Social Media Impact vs ROI

Tuesday, September 01, 2009

If you're not measuring your use of social media as a company, you're wasting your time. Would you spend thousands of dollars on a glossy magazine ad without knowing if it yielded the return you need? The same goes for time invested in social media. Unfortunately, many have jumped on the bandwagon without knowing where the wagon is even going or if it's on a road at all.  The party may be fun for a while, but parties only pay the bills if you are charging enough to plan, shoot, cater or design some aspect of them.

Social Media Impact: How many people read your site? What percentage of your readers leave comments? How many page views does your blog generate? How many of those readers are loyal to you and how many check in only when they remember to? Which posts attract the most attention? In which ways? How many people follow you on Twitter? What percentage of your Tweets are retweeted and by whom? How many Facebook fans do you have? How many do you know in real life? How many simply accepted your friend request so as not to offend? How many people have subscribed to your email newsletter as a result of the trust you've built? How many people are signed up for your newsletter because you held other content hostage to their readership by forcing a squeeze page enrollment? How many "high-profile" circles (publication editors, media producers, etc) are now aware of your company because of your participation in social media? How has being involved in social media affected your SEO?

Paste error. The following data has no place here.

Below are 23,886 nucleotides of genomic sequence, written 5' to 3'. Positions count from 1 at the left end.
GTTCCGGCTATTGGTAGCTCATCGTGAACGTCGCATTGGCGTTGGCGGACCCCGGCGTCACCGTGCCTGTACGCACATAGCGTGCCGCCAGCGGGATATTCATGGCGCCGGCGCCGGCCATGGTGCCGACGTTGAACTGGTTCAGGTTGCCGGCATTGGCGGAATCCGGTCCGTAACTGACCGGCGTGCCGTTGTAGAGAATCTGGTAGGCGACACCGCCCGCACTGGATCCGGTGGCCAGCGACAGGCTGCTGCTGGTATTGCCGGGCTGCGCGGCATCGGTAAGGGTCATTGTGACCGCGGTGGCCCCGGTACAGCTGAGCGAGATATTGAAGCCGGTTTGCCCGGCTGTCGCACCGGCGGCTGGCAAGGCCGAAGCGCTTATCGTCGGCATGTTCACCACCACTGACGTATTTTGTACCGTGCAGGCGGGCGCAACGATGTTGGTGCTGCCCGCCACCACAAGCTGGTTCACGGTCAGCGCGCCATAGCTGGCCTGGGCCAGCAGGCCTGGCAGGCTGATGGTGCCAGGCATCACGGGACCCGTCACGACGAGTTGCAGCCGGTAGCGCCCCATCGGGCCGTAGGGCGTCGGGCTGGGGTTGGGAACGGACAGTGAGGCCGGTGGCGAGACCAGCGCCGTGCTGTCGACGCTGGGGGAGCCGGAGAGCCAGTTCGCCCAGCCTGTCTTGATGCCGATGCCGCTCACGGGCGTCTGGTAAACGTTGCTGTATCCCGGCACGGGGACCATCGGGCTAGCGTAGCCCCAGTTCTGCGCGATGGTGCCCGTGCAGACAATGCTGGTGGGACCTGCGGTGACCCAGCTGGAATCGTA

These are just a few examples of the impact your company has in the social media space. They are NOT a measure of the ROI (return on investment) of your time and/or money spent on social media.

There are also other intangible benefits that social media can bring: deeper relationships with other industry colleagues, a creative outlet which breeds greater levels of creativity, and an ability to solidify your thoughts on a matter (nothing clarifies the thought process better than having to write out what's in your head), to name a few.

Social Media ROI: How many career-enhancing opportunities has social media provided? How much revenue has it generated for your company, both directly and indirectly? (example: I once had a bride hire me because she trusted me from reading my wedding blog; she then later referred a friend to hire me who doesn't read blogs at all).

Quite simply, a return on investment in social media needs to be measured in dollars. If it isn't making you money, why are you spending valuable business time doing it?

That said, the importance of impact can't be ignored. Valuable ROI will only result because of the impact your efforts generate. If you don't put the time in, you can expect to get nothing out of it. Many of the people who proclaim that online media doesn't work for business have given up too soon, have a poor social media strategy (or none at all), and/or are focusing their efforts in places that will not benefit them over the long haul (only posting updates and photos on Facebook to a very limited group of eyes instead of making the content - and their brand's claim to it - available to the broader public).

Social media is not a quick fix nor a get-rich-quick solution. While results may happen more quickly than through more traditional or established means, the long-term investment of time and patience is critical to success in the social media space.  

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